UK Businesses Dissatisfied With Sanctions As Foreign Investors Also Lose Trust In The Rule Of Law
In 2019, the UK sold £2.13 billion of services to Russia. Now it sells quasi-smuggled sausages to pubs, while potentially sanctions exposed foreign investors stay well away.
By Chris Devonshire-Ellis
Numerous British companies are dissatisfied with London’s sanctions policy against Russia, a member of the House of Lords of the UK Parliament has stated to Izvestia, Russia’s equivalent to the Financial Times.
However, this criticism of UK Government policy is largely kept from the public eye due to potentially violent political and social media repercussions. Instead, they quietly look for ways to circumvent the restrictions, including by trading through subsidiaries in other countries that re-export to Russia such as Armenia, Georgia or Kazakhstan. Yet despite this on-going, sanctions evading supply and demand, and obvious benefits both to UK employment and taxes, there is no discussion of the prospects for easing anti-Russian sanctions in the British Parliament.
This topic, according to politicians, is shrouded in a veil of silence. Accordingly, UK businesses in private sense that it is not worth waiting for any change of course in London, at least until the parliamentary elections during 2024.
In 2021, Russia’s conflict with Ukraine began, followed by unprecedented sanctions of the collective West against Moscow. During this time, 11 EU restriction packages were adopted, with a large number of restrictive measures being introduced by the US and partners, including the UK.
However, as a result, and contrary to Western expectations, it was not only Russia that was impacted, but also the initiators of the sanctions pressure themselves. According to the analysis of the UK’s Financial Times, European, including UK, MNCs suffered losses in the Russian market of at least €100 billion since sanctions were imposed. The publication emphasised that 176 companies recorded “asset impairment, currency exchange costs and other one-off expenses as a result of the sale, closure or reduction” of business in Russia. The largest losses were incurred by energy companies. Three major oil and gas corporations – British BP, Shell and French TotalEnergies lost a total of €40.6 billion. Part of that is UK taxpayers money.
These losses do not include additional operational expenses incurred by the higher cost of manufacturing due to increased energy costs, a total loss of future market revenues, significant inflation, and a dramatic slowdown in GDP growth. In the UK, Q2 2023 GDP growth is currently at 0.2%, narrowly avoiding a recession, while June’s inflation rate was 7.9%, and the UK Purchasing Managers Index ranked at 45.3. Any figure lower than 50 indicates a decline in manufacturing.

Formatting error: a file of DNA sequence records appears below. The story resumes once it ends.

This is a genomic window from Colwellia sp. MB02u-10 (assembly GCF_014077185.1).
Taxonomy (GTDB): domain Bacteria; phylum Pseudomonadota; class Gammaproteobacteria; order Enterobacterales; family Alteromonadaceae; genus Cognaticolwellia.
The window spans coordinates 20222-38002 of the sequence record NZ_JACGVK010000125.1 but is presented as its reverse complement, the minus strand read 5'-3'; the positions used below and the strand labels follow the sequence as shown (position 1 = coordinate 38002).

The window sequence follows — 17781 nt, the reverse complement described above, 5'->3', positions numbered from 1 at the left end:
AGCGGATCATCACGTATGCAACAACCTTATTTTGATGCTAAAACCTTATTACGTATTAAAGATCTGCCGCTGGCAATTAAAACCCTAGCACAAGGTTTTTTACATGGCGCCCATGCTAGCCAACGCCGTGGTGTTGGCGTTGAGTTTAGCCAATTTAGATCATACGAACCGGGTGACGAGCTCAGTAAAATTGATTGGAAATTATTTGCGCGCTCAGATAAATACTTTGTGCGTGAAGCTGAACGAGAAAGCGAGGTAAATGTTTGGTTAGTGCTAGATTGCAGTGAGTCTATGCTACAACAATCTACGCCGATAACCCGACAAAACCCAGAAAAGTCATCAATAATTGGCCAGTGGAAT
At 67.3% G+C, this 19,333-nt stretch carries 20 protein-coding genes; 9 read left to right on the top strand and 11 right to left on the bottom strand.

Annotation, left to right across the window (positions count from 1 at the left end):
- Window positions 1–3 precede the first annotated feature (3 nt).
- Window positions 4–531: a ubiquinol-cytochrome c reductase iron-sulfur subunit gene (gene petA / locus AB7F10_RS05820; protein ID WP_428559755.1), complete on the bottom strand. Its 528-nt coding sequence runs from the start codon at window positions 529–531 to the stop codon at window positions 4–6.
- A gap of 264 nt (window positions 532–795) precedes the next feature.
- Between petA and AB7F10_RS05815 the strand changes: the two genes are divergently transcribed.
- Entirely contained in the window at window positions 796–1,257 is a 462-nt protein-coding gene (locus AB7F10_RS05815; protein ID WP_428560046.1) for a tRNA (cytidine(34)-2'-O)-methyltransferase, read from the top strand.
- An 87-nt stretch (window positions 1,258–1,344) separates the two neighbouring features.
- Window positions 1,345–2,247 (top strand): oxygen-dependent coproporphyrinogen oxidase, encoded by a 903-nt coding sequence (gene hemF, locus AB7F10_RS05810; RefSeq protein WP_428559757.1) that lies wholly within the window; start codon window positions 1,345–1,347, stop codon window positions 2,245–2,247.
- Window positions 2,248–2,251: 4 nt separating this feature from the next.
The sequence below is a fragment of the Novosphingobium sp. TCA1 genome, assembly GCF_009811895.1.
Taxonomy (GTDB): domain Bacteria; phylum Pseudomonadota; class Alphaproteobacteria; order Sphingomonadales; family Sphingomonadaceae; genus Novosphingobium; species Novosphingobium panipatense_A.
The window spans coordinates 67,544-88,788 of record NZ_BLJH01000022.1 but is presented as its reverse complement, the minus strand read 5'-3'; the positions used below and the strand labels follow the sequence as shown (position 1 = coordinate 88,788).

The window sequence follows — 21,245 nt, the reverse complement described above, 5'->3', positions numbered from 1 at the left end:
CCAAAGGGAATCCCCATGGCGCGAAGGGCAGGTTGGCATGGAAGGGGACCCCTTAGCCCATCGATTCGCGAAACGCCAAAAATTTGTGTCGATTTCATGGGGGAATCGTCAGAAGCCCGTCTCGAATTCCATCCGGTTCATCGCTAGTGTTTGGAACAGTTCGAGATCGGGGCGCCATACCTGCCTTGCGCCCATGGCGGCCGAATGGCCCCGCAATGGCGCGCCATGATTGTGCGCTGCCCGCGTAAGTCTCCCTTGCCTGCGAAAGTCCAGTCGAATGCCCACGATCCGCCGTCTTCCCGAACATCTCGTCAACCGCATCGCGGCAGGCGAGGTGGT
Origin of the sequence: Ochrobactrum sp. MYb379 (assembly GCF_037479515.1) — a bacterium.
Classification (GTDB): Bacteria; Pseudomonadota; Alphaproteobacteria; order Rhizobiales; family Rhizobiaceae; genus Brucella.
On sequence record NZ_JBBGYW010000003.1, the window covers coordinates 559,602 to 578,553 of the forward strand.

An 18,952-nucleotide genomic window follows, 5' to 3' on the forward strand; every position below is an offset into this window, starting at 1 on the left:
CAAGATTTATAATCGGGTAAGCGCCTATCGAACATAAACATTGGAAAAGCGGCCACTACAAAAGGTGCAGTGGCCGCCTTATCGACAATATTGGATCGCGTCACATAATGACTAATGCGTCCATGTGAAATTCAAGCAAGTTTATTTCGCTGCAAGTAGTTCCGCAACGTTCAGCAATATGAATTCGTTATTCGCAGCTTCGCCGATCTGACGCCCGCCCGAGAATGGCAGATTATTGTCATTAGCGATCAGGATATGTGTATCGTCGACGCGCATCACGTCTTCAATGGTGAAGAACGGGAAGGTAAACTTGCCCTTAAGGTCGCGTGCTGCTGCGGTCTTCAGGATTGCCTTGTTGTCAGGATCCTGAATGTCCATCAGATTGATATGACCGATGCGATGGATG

In comparison, the Russian economy is doing rather better. Its Q2 2023 GDP growth came in at 4.9%. Inflation in June was 3.3% while its PMI figure reached 52.6, indicating expansion.
Not surprisingly, concerns are arriving from British industry figures. Richard Balfe, a member of the House of Lords of the British Parliament, told Izvestia that “A number of companies are dissatisfied, but they are not saying much publicly, they are just looking for ways to circumvent the sanctions.”
One way, he said, is to trade through subsidiaries located in countries with more relaxed views on Russia. In fact, this includes all of the Caucasus, Turkiye, and much of Central Asia in addition to larger economies such as India and China.
Meanwhile, the London Times, citing trade data, reported in July that London, despite its anti-Russian statements, has not prohibited its manufacturers from exporting mining and fossil fuel extraction equipment to Russia. This included Hill & Smith, which said in a report last year that it had no direct links with Russian customers. Nevertheless, one subsidiary, Bergen Pipe Supports (India) Private Limited, continues to supply pipe supports for securing gas pipelines to Russia’s Arctic LNG-2 project. But those figures are contained within the export figures to Russia from India, and not from the UK. In such a manner, the source of the trade decisions being made are kept away from being seen as British direct involvement.
Impact of UK Sanctions
Despite the best efforts of Western capitals, the impact of the restrictions on Russia is not as significant as their initiators had expected. Lord Balfe again commented saying that “My friends in Russia tell me that the consequences are not as serious as the British and US governments claim,” adding that the sanctions issue is “shrouded in a veil of silence”. According to Lord Balfe, no discussions concerning any evaluation of sanctions measures against Russia are being discussed in the UK Parliament at the moment. The issue is simply not on the political agenda.
Kira Godovanyuk, a leading researcher at the Centre for British Studies at the Institute of Europe of the Russian Academy of Sciences has stated a reason why, suggesting that “Any evidence that the government is somehow softening its tone towards Russia will mean that they agree that they were wrong. At the moment, no MP will risk touching on this topic, as it is a fundamental point in the foreign policy of the United Kingdom. Such speeches can undermine the reputation of the MP himself.” That is an issue to ponder given that 2024 is a crucial year with UK elections due.